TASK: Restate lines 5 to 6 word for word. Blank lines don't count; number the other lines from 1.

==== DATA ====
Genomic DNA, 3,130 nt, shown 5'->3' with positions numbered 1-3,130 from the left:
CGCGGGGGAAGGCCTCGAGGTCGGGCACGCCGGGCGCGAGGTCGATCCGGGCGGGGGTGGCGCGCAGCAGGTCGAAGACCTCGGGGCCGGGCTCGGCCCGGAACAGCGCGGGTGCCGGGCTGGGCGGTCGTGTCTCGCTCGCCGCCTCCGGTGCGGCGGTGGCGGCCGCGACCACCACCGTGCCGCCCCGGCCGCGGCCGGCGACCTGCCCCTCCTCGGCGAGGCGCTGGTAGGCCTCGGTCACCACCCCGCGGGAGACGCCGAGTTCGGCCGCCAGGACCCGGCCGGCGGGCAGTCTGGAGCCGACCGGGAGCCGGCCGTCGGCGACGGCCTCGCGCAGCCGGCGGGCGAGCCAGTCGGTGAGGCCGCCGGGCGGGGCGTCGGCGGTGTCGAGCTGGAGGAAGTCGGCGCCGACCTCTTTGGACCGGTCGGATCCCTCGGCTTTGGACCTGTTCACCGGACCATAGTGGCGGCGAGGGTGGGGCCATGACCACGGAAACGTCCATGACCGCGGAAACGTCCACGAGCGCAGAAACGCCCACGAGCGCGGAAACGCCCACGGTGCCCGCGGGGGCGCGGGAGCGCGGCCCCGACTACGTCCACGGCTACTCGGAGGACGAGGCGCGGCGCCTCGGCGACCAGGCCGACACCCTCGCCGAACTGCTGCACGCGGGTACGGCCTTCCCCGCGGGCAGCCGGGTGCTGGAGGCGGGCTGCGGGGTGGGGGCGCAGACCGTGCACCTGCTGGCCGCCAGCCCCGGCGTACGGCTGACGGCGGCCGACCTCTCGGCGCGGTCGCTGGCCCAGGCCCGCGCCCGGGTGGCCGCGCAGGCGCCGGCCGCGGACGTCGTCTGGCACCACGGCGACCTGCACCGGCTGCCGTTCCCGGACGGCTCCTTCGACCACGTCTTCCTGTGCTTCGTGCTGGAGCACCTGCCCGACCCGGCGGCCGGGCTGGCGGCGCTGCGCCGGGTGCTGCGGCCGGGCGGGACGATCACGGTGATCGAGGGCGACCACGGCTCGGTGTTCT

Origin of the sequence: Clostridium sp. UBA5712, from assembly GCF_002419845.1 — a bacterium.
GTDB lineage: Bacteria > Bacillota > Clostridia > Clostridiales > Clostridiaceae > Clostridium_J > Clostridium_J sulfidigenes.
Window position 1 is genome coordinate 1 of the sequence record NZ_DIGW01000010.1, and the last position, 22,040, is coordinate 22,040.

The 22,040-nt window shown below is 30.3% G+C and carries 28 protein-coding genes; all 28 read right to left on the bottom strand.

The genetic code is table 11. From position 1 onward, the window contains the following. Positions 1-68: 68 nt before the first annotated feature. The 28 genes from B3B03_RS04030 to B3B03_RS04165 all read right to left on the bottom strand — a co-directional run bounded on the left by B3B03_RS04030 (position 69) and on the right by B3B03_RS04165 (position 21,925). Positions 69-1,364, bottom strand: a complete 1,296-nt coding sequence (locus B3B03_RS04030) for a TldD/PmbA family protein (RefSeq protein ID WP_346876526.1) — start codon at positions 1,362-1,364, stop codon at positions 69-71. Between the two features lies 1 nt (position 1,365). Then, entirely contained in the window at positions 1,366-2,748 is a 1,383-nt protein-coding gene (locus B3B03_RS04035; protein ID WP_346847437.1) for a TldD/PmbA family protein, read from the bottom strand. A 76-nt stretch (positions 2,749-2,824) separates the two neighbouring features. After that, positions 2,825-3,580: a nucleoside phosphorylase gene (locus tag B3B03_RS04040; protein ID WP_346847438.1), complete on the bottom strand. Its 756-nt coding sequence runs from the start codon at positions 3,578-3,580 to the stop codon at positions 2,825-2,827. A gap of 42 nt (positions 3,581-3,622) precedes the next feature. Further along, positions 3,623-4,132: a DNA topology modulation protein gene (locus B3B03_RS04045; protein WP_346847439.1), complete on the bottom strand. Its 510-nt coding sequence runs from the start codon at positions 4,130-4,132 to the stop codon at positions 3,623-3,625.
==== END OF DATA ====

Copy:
Window position 1 is genome coordinate 1 of the sequence record NZ_DIGW01000010.1, and the last position, 22,040, is coordinate 22,040.

The 22,040-nt window shown below is 30.3% G+C and carries 28 protein-coding genes; all 28 read right to left on the bottom strand.